It's finally spring! The days are getting longer, flowers are starting to bloom, the weather is warming up and … oh, unfortunately asthma and allergy triggers are making their seasonal appearance.
Pollen is perhaps the most obvious springtime asthma and allergy offender. As flowers, weeds, trees, grass and other plants begin to bloom, they release pollen into the air. If you're allergic to pollen, you know what happens next—achoo! Sneezes, sniffles and a strong desire to draw the blinds and stay inside for a couple of months. Allergic reactions can cause symptoms in your nose, lungs, throat, sinuses, ears, lining of the stomach or on the skin. Allergies can also trigger symptoms of asthma, making it more difficult to breathe. And pollen isn't the only spring allergy and asthma trigger. Air pollution and temperature changes can also make your symptoms worse.
But don't fear. You don't have to trade your spring kickball league for a Netflix account or wear a hazmat suit to venture outdoors. Follow these tips to ensure your spring is every bit as exciting as it is for Potoka the giraffe.
Check your outdoor air quality. Every day. If you plan to move your physical activity outside, remember to scope out the environment first and be aware of any obvious triggers. The quality of the air we breathe outdoors affects each of us and can be especially troublesome for people with asthma. Check daily air quality levels and air pollution forecasts in your area.
Lawn and garden maintenance. Before working in the yard, check your local pollen count and consider gardening in the early morning or evening when the pollen count is at its lowest. Fertilizers and freshly cut grass can worsen asthma symptoms. When working the yard, consider wearing a particle mask (available at hardware stores) to keep from breathing in tiny particles.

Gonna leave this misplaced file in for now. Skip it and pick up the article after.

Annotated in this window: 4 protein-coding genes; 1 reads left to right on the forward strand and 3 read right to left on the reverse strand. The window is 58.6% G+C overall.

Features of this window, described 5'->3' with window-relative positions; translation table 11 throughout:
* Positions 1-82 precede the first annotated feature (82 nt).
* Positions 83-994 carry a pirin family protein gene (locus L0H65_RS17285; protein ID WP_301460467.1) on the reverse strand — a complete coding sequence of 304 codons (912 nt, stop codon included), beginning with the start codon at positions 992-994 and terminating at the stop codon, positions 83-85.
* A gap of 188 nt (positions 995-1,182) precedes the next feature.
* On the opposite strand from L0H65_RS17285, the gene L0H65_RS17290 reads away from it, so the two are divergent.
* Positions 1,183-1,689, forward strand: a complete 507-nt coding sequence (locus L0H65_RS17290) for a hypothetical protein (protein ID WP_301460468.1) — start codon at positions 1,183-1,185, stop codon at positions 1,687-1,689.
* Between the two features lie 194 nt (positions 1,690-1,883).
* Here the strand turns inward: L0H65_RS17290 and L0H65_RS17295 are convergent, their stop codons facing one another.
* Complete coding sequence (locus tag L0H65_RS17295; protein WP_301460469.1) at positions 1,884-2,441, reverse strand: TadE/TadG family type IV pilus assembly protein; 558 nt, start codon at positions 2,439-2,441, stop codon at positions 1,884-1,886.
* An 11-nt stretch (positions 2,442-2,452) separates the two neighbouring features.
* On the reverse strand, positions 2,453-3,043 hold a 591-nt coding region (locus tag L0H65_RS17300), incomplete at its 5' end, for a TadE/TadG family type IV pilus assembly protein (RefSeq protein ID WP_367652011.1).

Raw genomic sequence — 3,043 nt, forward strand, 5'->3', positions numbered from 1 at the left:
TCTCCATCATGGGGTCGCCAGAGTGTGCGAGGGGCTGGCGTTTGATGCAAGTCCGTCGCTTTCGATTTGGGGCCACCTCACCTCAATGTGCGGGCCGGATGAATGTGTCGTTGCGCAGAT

It's a bug's life. Citronella candles and bug spray may keep mosquitoes at bay but can also trigger an asthma episode. It may help to stay several feet away from any strong smelling candles, and when using mosquito repellent, choose lotions that are unscented instead of aerosol sprays. Other tips that may help you avoid using repellant products are to empty flower pot liners or other containers holding water, wear long-sleeved shirts, long pants and socks when outside, and stay indoors at sunrise and sunset when mosquitoes are most active.
Use medications as prescribed. While limiting exposure to triggers can be helpful, you can never eliminate contact from all potential items that cause asthma and allergy symptoms. Always be sure to use your preventive or controller medications as prescribed, even if you are feeling well. If you have asthma, remember to keep your quick-relief medicine close at hand in case of a flare-up. Other tools that can help guide your outdoor plans include a peak flow meter and a written Asthma Action Plan.
Talk with your healthcare provider. Be sure to keep him or her informed if you begin having trouble controlling your asthma or allergy symptoms during the spring months. If asthma flare-ups are frequent during this time period, talk with your asthma care provider about getting tested for common allergens, with a simple blood test or skin prick test. Allergy testing may help you identify your triggers. Your healthcare provider can help you recognize what makes your asthma worse, and help find simple solutions to reduce and avoid asthma triggers. With your provider's help, you can create an asthma or allergy management plan to help keep you feeling healthy, active and well controlled.
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